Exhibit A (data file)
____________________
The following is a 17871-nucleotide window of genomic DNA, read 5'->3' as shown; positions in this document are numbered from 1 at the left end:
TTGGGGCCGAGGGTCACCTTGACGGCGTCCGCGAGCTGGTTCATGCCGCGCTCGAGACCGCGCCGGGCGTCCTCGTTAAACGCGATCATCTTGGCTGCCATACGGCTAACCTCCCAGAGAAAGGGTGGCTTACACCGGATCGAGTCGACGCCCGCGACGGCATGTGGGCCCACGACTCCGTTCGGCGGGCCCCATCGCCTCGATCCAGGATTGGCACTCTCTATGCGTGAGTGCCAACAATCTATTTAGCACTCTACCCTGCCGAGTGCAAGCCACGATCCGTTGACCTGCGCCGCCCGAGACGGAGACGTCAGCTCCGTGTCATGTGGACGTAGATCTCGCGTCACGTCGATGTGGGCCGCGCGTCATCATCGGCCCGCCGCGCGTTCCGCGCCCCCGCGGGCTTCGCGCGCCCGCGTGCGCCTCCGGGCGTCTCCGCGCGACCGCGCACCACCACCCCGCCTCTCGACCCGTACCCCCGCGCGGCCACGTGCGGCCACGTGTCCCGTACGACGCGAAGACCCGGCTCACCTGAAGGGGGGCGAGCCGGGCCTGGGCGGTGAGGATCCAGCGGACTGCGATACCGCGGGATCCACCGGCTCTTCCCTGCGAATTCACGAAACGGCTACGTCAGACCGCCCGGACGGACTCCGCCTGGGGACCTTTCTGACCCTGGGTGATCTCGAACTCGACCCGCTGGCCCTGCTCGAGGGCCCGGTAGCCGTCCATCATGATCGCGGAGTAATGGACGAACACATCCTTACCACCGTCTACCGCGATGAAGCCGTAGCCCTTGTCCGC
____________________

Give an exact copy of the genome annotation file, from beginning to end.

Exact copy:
The following is a 17871-nucleotide window of genomic DNA, read 5'->3' as shown; positions in this document are numbered from 1 at the left end:
TTGGGGCCGAGGGTCACCTTGACGGCGTCCGCGAGCTGGTTCATGCCGCGCTCGAGACCGCGCCGGGCGTCCTCGTTAAACGCGATCATCTTGGCTGCCATACGGCTAACCTCCCAGAGAAAGGGTGGCTTACACCGGATCGAGTCGACGCCCGCGACGGCATGTGGGCCCACGACTCCGTTCGGCGGGCCCCATCGCCTCGATCCAGGATTGGCACTCTCTATGCGTGAGTGCCAACAATCTATTTAGCACTCTACCCTGCCGAGTGCAAGCCACGATCCGTTGACCTGCGCCGCCCGAGACGGAGACGTCAGCTCCGTGTCATGTGGACGTAGATCTCGCGTCACGTCGATGTGGGCCGCGCGTCATCATCGGCCCGCCGCGCGTTCCGCGCCCCCGCGGGCTTCGCGCGCCCGCGTGCGCCTCCGGGCGTCTCCGCGCGACCGCGCACCACCACCCCGCCTCTCGACCCGTACCCCCGCGCGGCCACGTGCGGCCACGTGTCCCGTACGACGCGAAGACCCGGCTCACCTGAAGGGGGGCGAGCCGGGCCTGGGCGGTGAGGATCCAGCGGACTGCGATACCGCGGGATCCACCGGCTCTTCCCTGCGAATTCACGAAACGGCTACGTCAGACCGCCCGGACGGACTCCGCCTGGGGACCTTTCTGACCCTGGGTGATCTCGAACTCGACCCGCTGGCCCTGCTCGAGGGCCCGGTAGCCGTCCATCATGATCGCGGAGTAATGGACGAACACATCCTTACCACCGTCTACCGCGATGAAGCCGTAGCCCTTGTCCGC